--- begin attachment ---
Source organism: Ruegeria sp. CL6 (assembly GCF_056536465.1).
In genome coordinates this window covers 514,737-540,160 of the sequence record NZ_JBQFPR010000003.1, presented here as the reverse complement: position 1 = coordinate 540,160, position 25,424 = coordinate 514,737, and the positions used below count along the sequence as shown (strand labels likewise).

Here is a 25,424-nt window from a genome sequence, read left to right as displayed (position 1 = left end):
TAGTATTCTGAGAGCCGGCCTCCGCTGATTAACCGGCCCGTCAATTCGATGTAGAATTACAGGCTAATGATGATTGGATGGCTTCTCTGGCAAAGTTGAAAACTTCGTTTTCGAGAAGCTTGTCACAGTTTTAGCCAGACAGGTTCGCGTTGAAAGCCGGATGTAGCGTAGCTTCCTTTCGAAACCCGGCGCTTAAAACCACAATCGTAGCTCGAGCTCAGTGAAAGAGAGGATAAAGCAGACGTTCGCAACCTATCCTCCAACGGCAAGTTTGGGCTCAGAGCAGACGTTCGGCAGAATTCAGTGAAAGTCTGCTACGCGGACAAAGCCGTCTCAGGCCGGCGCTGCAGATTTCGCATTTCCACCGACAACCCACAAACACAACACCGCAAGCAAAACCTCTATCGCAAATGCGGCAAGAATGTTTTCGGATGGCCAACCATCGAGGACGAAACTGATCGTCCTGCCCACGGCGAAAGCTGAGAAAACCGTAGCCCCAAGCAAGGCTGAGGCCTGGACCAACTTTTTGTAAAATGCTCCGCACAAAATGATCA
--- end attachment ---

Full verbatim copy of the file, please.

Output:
Source organism: Ruegeria sp. CL6 (assembly GCF_056536465.1).
In genome coordinates this window covers 514,737-540,160 of the sequence record NZ_JBQFPR010000003.1, presented here as the reverse complement: position 1 = coordinate 540,160, position 25,424 = coordinate 514,737, and the positions used below count along the sequence as shown (strand labels likewise).

Here is a 25,424-nt window from a genome sequence, read left to right as displayed (position 1 = left end):
TAGTATTCTGAGAGCCGGCCTCCGCTGATTAACCGGCCCGTCAATTCGATGTAGAATTACAGGCTAATGATGATTGGATGGCTTCTCTGGCAAAGTTGAAAACTTCGTTTTCGAGAAGCTTGTCACAGTTTTAGCCAGACAGGTTCGCGTTGAAAGCCGGATGTAGCGTAGCTTCCTTTCGAAACCCGGCGCTTAAAACCACAATCGTAGCTCGAGCTCAGTGAAAGAGAGGATAAAGCAGACGTTCGCAACCTATCCTCCAACGGCAAGTTTGGGCTCAGAGCAGACGTTCGGCAGAATTCAGTGAAAGTCTGCTACGCGGACAAAGCCGTCTCAGGCCGGCGCTGCAGATTTCGCATTTCCACCGACAACCCACAAACACAACACCGCAAGCAAAACCTCTATCGCAAATGCGGCAAGAATGTTTTCGGATGGCCAACCATCGAGGACGAAACTGATCGTCCTGCCCACGGCGAAAGCTGAGAAAACCGTAGCCCCAAGCAAGGCTGAGGCCTGGACCAACTTTTTGTAAAATGCTCCGCACAAAATGATCA